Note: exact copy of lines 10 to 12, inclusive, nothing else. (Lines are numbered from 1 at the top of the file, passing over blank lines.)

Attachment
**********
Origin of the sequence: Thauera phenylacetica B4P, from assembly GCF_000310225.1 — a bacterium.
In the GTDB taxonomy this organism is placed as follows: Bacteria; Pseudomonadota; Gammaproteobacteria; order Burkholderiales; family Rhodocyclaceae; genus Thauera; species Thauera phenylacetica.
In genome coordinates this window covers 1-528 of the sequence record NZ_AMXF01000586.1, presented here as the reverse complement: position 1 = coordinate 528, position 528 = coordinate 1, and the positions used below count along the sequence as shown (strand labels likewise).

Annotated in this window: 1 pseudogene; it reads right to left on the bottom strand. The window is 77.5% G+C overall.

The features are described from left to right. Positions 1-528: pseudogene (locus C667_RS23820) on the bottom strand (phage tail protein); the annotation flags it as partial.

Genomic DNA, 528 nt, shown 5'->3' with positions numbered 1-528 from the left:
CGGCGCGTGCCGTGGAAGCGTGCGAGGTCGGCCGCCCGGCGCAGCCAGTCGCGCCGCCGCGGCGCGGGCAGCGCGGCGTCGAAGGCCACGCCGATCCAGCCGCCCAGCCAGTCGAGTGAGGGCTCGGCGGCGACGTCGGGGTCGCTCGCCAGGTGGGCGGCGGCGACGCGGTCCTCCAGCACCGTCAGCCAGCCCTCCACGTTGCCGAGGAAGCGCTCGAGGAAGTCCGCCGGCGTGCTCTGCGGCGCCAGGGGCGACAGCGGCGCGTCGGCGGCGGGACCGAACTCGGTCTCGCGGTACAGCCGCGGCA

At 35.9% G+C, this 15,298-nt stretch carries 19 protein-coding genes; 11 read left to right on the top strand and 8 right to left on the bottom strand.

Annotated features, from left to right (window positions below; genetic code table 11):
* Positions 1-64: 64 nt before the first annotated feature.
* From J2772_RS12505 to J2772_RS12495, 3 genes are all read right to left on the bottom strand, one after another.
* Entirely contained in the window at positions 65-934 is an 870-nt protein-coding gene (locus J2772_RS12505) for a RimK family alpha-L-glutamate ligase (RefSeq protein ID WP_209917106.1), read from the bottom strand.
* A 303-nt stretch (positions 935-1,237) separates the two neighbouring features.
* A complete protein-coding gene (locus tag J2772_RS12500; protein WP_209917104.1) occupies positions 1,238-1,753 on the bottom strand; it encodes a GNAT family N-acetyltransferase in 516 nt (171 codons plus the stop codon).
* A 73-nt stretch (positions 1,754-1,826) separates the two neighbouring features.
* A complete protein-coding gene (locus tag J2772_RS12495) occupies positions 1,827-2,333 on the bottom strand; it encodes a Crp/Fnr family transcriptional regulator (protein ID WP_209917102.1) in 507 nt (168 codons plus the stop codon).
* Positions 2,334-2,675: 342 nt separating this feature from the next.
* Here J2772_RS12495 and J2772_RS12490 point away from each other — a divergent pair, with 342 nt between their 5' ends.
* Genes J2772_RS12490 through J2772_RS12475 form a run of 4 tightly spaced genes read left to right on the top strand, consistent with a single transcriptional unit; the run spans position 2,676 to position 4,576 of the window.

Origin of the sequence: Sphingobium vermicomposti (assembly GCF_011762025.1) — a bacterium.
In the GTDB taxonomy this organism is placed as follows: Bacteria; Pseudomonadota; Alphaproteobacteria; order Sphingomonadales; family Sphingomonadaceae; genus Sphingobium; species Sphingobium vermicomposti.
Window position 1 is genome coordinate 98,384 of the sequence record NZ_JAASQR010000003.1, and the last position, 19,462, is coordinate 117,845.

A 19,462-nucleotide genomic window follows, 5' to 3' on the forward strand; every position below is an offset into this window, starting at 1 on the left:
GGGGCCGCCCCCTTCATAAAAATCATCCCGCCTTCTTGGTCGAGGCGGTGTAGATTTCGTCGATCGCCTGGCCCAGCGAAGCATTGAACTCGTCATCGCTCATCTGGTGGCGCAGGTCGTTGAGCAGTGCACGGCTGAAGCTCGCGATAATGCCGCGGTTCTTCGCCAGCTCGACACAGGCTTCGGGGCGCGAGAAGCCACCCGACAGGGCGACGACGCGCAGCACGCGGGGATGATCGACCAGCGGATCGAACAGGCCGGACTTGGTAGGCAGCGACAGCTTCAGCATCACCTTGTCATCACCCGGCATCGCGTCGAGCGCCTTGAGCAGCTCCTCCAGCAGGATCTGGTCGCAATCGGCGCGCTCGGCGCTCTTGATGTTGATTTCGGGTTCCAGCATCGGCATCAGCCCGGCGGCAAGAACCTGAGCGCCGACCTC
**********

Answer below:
* Positions 1-64: 64 nt before the first annotated feature.
* From J2772_RS12505 to J2772_RS12495, 3 genes are all read right to left on the bottom strand, one after another.
* Entirely contained in the window at positions 65-934 is an 870-nt protein-coding gene (locus J2772_RS12505) for a RimK family alpha-L-glutamate ligase (RefSeq protein ID WP_209917106.1), read from the bottom strand.